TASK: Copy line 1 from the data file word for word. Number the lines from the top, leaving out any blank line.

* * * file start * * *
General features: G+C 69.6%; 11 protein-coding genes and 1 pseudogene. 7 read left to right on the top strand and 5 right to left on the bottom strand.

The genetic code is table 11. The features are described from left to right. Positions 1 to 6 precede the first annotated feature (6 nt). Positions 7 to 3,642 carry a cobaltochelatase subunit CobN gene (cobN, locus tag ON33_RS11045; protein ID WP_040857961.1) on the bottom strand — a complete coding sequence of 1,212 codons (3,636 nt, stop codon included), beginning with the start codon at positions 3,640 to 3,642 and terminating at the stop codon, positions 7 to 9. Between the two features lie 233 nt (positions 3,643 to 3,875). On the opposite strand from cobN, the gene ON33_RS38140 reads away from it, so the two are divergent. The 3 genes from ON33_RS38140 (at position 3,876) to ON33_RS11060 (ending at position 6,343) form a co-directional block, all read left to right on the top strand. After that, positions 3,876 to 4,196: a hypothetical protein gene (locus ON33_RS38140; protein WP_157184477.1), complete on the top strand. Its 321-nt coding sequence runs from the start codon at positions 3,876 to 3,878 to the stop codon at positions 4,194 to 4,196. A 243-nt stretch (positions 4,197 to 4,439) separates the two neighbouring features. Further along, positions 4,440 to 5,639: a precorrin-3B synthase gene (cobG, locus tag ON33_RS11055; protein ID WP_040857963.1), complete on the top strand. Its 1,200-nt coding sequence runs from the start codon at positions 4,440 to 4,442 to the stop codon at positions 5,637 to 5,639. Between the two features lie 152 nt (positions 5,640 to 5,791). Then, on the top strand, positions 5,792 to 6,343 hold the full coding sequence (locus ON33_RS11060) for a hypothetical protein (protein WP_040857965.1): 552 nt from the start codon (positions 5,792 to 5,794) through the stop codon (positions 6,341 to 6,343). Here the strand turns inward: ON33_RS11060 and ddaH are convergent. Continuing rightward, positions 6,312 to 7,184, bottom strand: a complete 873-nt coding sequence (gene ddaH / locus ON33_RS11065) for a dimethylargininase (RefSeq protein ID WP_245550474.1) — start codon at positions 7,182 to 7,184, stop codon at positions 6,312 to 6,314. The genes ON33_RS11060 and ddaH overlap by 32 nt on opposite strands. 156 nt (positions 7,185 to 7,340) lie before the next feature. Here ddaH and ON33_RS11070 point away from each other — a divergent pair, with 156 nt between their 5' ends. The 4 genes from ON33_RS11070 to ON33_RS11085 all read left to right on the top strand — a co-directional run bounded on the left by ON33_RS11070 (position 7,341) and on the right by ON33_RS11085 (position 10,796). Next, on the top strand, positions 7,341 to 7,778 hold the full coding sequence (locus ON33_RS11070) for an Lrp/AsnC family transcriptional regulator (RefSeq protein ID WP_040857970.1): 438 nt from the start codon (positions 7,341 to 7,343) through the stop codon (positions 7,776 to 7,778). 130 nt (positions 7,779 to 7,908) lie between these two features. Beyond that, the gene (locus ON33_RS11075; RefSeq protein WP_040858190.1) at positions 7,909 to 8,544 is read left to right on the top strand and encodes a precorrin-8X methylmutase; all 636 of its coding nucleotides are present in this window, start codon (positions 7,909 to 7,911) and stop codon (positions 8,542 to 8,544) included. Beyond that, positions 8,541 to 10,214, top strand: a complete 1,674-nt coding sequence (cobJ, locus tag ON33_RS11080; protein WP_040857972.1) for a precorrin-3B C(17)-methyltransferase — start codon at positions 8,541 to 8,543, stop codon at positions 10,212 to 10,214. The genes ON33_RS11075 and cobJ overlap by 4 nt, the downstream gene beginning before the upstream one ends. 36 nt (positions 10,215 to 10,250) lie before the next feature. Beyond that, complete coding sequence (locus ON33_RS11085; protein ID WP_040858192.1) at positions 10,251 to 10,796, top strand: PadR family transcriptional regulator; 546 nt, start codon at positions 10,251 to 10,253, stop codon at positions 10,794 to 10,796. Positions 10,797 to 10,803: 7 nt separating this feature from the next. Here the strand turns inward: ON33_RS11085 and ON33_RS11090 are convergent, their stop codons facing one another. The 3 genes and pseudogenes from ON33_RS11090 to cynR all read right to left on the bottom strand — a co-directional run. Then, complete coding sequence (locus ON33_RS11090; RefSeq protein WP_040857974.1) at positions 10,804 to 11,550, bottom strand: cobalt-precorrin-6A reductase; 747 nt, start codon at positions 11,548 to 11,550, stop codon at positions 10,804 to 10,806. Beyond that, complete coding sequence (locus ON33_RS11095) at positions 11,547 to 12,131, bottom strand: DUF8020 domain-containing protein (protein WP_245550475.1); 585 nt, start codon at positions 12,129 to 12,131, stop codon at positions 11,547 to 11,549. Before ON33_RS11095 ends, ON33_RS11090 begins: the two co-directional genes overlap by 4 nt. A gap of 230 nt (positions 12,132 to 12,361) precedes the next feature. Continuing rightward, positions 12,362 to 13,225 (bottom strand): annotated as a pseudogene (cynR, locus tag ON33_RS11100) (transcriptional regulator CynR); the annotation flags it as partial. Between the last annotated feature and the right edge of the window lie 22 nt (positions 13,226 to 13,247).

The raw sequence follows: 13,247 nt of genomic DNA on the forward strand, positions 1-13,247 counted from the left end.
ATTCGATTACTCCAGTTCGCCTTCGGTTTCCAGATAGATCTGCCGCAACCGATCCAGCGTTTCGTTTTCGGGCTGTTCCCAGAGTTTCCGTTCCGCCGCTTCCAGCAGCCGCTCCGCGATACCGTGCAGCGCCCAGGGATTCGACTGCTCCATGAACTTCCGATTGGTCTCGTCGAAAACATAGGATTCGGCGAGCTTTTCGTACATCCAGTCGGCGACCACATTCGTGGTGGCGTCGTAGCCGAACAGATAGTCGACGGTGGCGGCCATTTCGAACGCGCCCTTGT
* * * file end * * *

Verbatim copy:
General features: G+C 69.6%; 11 protein-coding genes and 1 pseudogene. 7 read left to right on the top strand and 5 right to left on the bottom strand.